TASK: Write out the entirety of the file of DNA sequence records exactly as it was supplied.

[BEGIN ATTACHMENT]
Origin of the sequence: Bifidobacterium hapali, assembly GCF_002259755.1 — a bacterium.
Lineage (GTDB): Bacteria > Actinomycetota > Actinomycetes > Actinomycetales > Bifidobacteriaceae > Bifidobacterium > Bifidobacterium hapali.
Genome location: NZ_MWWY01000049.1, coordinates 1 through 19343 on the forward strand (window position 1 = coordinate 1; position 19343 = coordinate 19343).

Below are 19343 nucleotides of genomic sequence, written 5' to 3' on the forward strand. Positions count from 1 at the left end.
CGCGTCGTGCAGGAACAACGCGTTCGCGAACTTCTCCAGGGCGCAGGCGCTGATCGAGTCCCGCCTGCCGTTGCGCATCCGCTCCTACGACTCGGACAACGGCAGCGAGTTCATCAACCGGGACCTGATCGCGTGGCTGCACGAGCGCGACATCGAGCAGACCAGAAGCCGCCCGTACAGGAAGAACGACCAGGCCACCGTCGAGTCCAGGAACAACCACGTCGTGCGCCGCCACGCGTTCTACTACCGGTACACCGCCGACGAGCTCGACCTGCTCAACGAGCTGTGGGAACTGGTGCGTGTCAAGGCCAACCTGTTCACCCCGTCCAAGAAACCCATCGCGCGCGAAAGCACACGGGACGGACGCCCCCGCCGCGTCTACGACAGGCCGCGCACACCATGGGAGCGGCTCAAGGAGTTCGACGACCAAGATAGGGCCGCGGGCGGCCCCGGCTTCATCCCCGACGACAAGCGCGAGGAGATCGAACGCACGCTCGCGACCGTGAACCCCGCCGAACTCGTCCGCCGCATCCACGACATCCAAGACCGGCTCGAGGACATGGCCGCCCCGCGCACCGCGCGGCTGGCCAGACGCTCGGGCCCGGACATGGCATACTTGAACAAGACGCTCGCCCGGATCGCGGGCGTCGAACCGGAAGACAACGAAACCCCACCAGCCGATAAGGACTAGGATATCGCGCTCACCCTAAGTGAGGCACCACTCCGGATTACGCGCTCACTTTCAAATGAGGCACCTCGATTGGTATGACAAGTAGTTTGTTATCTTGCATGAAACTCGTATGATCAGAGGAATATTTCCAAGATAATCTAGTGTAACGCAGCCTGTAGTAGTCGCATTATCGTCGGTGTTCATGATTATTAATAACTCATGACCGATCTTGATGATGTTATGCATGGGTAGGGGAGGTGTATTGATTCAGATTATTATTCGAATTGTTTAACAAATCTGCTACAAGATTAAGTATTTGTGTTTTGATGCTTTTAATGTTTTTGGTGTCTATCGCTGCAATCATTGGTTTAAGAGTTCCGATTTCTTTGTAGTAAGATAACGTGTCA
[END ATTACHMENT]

Origin of the sequence: Bifidobacterium hapali, assembly GCF_002259755.1 — a bacterium.
Lineage (GTDB): Bacteria > Actinomycetota > Actinomycetes > Actinomycetales > Bifidobacteriaceae > Bifidobacterium > Bifidobacterium hapali.
Genome location: NZ_MWWY01000049.1, coordinates 1 through 19343 on the forward strand (window position 1 = coordinate 1; position 19343 = coordinate 19343).

Below are 19343 nucleotides of genomic sequence, written 5' to 3' on the forward strand. Positions count from 1 at the left end.
CGCGTCGTGCAGGAACAACGCGTTCGCGAACTTCTCCAGGGCGCAGGCGCTGATCGAGTCCCGCCTGCCGTTGCGCATCCGCTCCTACGACTCGGACAACGGCAGCGAGTTCATCAACCGGGACCTGATCGCGTGGCTGCACGAGCGCGACATCGAGCAGACCAGAAGCCGCCCGTACAGGAAGAACGACCAGGCCACCGTCGAGTCCAGGAACAACCACGTCGTGCGCCGCCACGCGTTCTACTACCGGTACACCGCCGACGAGCTCGACCTGCTCAACGAGCTGTGGGAACTGGTGCGTGTCAAGGCCAACCTGTTCACCCCGTCCAAGAAACCCATCGCGCGCGAAAGCACACGGGACGGACGCCCCCGCCGCGTCTACGACAGGCCGCGCACACCATGGGAGCGGCTCAAGGAGTTCGACGACCAAGATAGGGCCGCGGGCGGCCCCGGCTTCATCCCCGACGACAAGCGCGAGGAGATCGAACGCACGCTCGCGACCGTGAACCCCGCCGAACTCGTCCGCCGCATCCACGACATCCAAGACCGGCTCGAGGACATGGCCGCCCCGCGCACCGCGCGGCTGGCCAGACGCTCGGGCCCGGACATGGCATACTTGAACAAGACGCTCGCCCGGATCGCGGGCGTCGAACCGGAAGACAACGAAACCCCACCAGCCGATAAGGACTAGGATATCGCGCTCACCCTAAGTGAGGCACCACTCCGGATTACGCGCTCACTTTCAAATGAGGCACCTCGATTGGTATGACAAGTAGTTTGTTATCTTGCATGAAACTCGTATGATCAGAGGAATATTTCCAAGATAATCTAGTGTAACGCAGCCTGTAGTAGTCGCATTATCGTCGGTGTTCATGATTATTAATAACTCATGACCGATCTTGATGATGTTATGCATGGGTAGGGGAGGTGTATTGATTCAGATTATTATTCGAATTGTTTAACAAATCTGCTACAAGATTAAGTATTTGTGTTTTGATGCTTTTAATGTTTTTGGTGTCTATCGCTGCAATCATTGGTTTAAGAGTTCCGATTTCTTTGTAGTAAGATAACGTGTCA